~ Bill Binkelman, Producer & Host, Wind and Wire KFAI-FM ~
"One of my top ten favorite discs for the year 2005 ...
... Sylken returns with 'Terraforms', a beautiful example of the ambient ideal. Working with some of the brightest talents in the AMBiENT PiNG community including frequent collaborator Steven Sauve, along with Wally Jericho, Jamie Todd of dreamSTATE, Terry O'Brien of Anomalous Disturbances and Gregory Kyryluk of Alpha Wave Movement, Hopper has produced a series of melodic ambient tracks of great beauty and wonder.
From the throbbing pulse of opening track 'Terra Rising', where graceful arpeggios and deep pads blend together with each other to form a delicate web of sound, the listener is caught up in the beauty inherent in all of Sylken's work. A lovely way to start the disc.
'Landfalls' follows, a track that suggests a rainforest, an
environment rich with vivid colour and beauty, lush keyboard washes bringing to mind thick forests of greenery. A wonderful example of environmental ambience.
Track three 'Breath of Life' slows down the tempo slightly, a fragile and beautiful piece where occasional piano dances around sweeping soundscapes that pass through the sound field like a slow wind. Fragile and lovely.
'Enfoldment' brings about a womb-like listening experience where the senses become focussed entirely on the music, Wally Jericho's sax bringing an otherworldly beauty to the piece.
'The Shores of Space' is a fine example of space music, a track that evokes the sensation of slow orbits around alien planets. Oblique movement and gently building waves of sound are underscored by soft melodies suggestive of stars. Beautiful.
Title track 'Terraforms' is a lovely percolating soundscape that brings to mind the birth of planets, continents slowly taking shape over the course of millions of years. Wally Jericho appears again, lovely trumpet work giving the track an organic feeling, the spark of a soul that reminds us that the earth is just as much of a living thing as you or I.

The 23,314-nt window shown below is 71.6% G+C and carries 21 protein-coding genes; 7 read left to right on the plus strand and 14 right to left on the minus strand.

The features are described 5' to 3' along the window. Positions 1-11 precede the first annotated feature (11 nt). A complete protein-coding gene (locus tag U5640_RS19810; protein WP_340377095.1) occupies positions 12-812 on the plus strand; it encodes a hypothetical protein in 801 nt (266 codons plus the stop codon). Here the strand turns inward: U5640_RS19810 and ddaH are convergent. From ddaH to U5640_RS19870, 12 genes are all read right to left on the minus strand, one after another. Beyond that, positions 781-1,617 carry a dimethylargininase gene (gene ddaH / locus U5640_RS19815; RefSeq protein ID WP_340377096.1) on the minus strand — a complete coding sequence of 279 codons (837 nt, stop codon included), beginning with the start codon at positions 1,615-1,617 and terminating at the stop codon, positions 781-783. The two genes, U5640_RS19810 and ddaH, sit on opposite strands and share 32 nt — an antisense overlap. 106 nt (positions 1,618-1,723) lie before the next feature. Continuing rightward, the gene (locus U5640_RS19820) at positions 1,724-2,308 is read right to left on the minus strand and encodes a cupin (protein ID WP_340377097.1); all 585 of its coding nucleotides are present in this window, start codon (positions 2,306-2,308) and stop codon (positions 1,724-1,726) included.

'World of One' blends pads and drones, echoing tones and keening notes to suggest a pulse, a heartbeat, the beginnings of life. Subtly shifting tones and the tinkling of glass play throughout, a stunning work of minimalist wonder.
Track eight, 'Gaia's lament' is a poignant piece, a slowly drifting series of pads that float around the senses, playing on the edge of our awareness. Nuance and infrequent shifts give shape to the track, a million instants of change so subtle that they're lost in the blink of an eye if you aren't already in tune with them.
'The Drift of Time' follows, a delicate melodic ambient track where pads rise and fall in strength overtop a mesmerizing tonal pattern. Stunning.
'Zen Sky', featuring a guest appearance by Gregory Kyryluk of Alpha Wave Movement, closes the disc. A shimmering otherworldly piece filled with glittering notes and musical phrases, "Zen Sky" encapsulates the whole disc experience for the listener. A wonderful piece, and a lovely way to close the disc.
Listening to 'Terraforms' I can't help but be put under the spell of Sylken's charms. All of the tracks bring to mind a variety of different emotions and feelings throughout the course of the disc's length, a testimony to the talent and artistry inherent in the music that it can be so evocative. Once again Sylken has succeeded in creating music that brilliantly captures a mood, a feeling, a time and a space. Stunning work that comes highly recommended."
~ rik maclean - www.pingthings.com ~
Check out the artist's website:
1. Terra Rising
3. Breath of Life
5. The Shores of Space
7. World of One
8. Gaia's Lament
9. The Drift of Time
10. Zen Sky